The rules set out by the city for Lime electric scooters are considered some of the strictest in the world. We are one of the few cities where helmets are mandatory, users have to park the scooters in one of the designated zones and even photograph their e-scooter in the correct parking spot, proving they've followed the rules.

There are 239 designated parking spots for e-scooters around the city. Each spot is marked by an image of a white scooter. To be considered legally parked, the e-scooter has to be perpendicular to the sidewalk and only four e-scooters are allowed per spot. 

The problem is, a lot of people aren't doing any of this. Lime e-scooters are being discarded randomly throughout the city, much to the dismay of many Montrealers.

Since there are no docking stations, users are leaving their bikes at BIXI stations, abandoned on sidewalks and leaning against buildings, and in one case in the Lachine Canal.

While Lime has two hours to pick up the scooters, they can be fined if it's not done in the allotted amount of time. Users though can only be fined if they don't respect the road safety rules in place.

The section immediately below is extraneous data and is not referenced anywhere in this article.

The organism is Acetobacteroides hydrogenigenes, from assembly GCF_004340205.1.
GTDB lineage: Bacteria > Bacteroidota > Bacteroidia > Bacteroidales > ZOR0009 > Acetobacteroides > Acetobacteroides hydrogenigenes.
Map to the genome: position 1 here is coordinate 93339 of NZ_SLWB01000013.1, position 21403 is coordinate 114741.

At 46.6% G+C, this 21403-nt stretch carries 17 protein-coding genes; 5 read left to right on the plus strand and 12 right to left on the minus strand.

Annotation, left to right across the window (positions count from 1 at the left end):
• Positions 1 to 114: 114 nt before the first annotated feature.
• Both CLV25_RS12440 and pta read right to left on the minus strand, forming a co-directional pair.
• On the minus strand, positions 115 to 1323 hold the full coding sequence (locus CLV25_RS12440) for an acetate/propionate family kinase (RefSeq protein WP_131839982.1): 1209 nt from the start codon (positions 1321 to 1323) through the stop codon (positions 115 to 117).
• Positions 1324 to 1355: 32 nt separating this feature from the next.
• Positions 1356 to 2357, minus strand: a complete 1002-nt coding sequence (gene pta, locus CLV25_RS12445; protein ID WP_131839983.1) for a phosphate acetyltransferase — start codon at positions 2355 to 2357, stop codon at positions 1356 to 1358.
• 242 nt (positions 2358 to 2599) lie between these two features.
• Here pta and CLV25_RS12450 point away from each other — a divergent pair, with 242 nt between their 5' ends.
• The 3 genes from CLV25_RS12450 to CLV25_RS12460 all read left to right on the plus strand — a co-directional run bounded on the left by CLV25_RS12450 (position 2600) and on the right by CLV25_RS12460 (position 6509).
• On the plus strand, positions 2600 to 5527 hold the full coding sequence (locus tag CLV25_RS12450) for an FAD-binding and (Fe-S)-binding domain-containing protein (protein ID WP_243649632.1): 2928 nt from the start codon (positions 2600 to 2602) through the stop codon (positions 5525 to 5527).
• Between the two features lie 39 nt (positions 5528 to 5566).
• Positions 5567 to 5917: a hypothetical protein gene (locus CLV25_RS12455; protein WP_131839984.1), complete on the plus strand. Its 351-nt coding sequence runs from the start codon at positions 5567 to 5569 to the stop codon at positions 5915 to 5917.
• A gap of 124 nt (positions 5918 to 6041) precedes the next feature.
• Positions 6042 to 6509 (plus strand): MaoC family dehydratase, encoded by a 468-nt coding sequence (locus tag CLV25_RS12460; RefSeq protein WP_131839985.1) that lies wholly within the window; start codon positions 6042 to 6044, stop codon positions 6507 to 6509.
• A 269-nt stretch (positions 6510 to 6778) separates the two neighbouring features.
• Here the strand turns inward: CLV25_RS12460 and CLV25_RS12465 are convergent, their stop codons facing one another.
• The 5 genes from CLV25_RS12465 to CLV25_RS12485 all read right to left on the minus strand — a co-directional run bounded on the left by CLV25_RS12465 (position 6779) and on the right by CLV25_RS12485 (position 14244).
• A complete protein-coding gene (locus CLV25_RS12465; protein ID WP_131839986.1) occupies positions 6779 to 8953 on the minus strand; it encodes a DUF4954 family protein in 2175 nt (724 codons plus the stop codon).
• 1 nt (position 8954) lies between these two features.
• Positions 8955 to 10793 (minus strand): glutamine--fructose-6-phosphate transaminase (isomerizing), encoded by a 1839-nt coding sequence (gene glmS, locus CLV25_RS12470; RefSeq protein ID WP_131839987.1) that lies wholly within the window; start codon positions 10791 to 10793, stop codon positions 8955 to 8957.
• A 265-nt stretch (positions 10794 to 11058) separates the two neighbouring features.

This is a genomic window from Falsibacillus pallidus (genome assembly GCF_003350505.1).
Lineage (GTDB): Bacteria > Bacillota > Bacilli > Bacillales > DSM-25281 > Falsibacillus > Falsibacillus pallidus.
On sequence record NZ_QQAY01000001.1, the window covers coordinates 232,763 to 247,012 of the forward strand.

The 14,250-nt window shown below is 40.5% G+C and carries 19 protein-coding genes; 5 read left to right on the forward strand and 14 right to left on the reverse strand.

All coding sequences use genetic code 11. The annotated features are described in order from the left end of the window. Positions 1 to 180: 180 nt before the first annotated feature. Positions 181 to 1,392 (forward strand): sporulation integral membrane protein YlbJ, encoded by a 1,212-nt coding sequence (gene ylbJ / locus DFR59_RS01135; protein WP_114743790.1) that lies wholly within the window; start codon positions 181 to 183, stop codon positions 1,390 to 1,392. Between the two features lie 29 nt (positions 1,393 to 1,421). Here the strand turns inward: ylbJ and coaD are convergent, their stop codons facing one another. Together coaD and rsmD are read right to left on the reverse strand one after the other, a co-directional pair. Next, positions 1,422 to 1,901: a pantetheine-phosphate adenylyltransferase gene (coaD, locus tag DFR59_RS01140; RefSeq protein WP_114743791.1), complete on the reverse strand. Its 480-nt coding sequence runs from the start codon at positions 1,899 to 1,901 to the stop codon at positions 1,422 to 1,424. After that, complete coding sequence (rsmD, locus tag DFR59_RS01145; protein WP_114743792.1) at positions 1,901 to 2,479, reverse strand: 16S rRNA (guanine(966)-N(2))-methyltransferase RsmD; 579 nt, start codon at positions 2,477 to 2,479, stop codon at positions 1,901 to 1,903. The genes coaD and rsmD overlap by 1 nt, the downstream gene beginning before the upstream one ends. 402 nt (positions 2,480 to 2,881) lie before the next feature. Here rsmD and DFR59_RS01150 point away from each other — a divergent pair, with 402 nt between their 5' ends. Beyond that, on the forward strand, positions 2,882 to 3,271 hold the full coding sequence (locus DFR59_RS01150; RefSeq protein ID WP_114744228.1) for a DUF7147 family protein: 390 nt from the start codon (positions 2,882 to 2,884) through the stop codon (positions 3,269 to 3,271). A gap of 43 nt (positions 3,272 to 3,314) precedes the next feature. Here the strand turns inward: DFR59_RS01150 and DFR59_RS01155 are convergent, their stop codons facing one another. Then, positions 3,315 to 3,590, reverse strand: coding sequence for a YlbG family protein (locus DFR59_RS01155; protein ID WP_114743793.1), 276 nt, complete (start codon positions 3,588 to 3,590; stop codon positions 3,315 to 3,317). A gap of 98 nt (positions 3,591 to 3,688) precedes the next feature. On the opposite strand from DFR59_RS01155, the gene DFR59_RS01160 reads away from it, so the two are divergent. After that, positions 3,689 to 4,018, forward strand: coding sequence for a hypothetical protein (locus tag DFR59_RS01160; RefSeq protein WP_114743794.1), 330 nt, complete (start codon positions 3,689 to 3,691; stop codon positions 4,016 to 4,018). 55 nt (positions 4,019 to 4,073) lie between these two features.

Most of the parking spaces used now were no-parking zones for cars as they could obstruct the view of drivers. But the hundreds of parking spots still haven't deterred users of Montreal's newest mode of transportation from leaving the e-scooters wherever is convenient. 

There was hope that we would be able to handle the rules associated with the e-scooters. But some people saw it coming before the problems even started.  

It looks like we won't be getting that behaviour award after all. Within days of the release of Lime, people took to Twitter to complain about where they've seen the e-scooters left and the pictures started rolling in.


 

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At least two Lime have been vandalized, one looks like it was stripped for parts while another was thrown into the water in the Lachine Canal. Who knows what the purpose of doing either was.  

We're not making a very good case for Lime to the Ontario Council with tourists even noticing the littering of bikes across our own city. 

Lime itself couldn't even get away with their marketing campaign with Twitter users commenting on the company's photo. 

 

We hope that Lime isn't a total "flop" and that the users who aren't following the basic rules will start to clean up their act. 

 

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